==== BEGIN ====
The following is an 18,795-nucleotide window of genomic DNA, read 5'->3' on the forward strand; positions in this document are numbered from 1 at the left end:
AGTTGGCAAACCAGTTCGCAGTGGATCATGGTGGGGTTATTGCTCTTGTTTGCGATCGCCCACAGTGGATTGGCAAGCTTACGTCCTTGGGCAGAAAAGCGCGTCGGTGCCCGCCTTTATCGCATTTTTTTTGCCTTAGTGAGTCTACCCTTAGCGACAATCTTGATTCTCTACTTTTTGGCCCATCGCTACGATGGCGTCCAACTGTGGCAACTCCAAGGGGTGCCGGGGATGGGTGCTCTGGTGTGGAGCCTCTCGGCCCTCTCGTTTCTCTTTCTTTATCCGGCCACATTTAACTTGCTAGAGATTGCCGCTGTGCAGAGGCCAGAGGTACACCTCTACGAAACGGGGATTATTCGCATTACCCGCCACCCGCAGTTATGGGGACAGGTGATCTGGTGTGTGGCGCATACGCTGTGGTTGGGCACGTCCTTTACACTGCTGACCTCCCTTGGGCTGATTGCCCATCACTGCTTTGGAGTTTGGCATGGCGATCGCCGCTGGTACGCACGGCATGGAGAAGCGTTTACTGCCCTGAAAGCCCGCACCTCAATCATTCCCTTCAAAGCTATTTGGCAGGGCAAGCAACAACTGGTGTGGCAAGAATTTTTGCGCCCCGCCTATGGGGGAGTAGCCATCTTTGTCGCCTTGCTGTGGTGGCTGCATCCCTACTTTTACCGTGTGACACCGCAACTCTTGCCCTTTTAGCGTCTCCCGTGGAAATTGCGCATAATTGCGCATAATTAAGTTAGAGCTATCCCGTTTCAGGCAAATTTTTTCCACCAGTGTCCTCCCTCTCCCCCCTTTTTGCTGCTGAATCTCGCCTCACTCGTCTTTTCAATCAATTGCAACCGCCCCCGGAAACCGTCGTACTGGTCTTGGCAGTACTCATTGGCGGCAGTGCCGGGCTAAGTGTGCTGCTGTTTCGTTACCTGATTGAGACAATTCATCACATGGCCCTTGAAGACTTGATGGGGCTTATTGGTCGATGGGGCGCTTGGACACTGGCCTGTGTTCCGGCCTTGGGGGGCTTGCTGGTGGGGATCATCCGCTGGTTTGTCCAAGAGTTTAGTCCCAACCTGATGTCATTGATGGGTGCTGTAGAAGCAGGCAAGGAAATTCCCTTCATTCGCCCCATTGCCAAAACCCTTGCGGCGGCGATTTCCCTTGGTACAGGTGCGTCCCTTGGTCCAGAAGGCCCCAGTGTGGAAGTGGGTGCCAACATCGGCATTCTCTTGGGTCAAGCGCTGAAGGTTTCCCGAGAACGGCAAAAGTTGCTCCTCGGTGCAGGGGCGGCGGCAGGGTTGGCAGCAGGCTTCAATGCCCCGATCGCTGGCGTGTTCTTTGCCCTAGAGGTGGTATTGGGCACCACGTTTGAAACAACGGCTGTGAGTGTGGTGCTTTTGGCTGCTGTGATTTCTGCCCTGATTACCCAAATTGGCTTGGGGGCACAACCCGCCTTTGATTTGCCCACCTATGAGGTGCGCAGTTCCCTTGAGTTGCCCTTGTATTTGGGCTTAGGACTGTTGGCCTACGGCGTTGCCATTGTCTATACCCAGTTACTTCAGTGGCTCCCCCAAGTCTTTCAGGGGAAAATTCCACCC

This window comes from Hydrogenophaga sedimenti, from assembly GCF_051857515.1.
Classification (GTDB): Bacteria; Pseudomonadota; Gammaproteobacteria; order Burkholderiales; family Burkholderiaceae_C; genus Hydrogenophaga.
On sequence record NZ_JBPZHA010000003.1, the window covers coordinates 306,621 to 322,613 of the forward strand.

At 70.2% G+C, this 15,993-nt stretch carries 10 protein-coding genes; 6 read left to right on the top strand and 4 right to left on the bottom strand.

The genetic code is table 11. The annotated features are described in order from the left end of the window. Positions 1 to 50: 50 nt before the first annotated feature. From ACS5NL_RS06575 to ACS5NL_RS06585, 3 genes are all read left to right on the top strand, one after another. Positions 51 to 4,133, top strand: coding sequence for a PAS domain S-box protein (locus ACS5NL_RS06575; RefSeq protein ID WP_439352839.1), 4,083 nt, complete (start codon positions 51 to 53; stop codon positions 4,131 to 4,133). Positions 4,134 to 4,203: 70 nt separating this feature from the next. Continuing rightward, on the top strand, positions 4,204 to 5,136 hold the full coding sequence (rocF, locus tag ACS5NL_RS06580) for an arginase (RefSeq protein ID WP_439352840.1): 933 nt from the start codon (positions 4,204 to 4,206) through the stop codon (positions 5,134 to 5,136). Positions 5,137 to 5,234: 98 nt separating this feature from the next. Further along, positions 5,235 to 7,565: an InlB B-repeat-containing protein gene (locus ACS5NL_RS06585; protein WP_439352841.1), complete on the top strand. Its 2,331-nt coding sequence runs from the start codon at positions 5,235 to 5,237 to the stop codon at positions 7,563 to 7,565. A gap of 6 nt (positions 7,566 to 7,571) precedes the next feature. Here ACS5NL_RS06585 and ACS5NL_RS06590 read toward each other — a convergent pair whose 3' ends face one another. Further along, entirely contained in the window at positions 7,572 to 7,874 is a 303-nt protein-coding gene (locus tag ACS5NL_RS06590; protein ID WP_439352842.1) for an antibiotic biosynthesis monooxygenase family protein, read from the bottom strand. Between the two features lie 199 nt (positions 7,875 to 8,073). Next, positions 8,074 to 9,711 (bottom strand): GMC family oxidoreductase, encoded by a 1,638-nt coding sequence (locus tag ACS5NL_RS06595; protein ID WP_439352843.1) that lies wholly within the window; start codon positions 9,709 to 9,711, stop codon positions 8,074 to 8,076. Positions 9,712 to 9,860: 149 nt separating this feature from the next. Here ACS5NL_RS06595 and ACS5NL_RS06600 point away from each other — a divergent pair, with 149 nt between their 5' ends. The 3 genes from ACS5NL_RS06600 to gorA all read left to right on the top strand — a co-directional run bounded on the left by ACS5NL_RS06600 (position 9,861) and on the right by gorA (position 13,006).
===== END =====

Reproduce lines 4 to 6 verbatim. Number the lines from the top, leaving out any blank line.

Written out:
Classification (GTDB): Bacteria; Pseudomonadota; Gammaproteobacteria; order Burkholderiales; family Burkholderiaceae_C; genus Hydrogenophaga.
On sequence record NZ_JBPZHA010000003.1, the window covers coordinates 306,621 to 322,613 of the forward strand.

At 70.2% G+C, this 15,993-nt stretch carries 10 protein-coding genes; 6 read left to right on the top strand and 4 right to left on the bottom strand.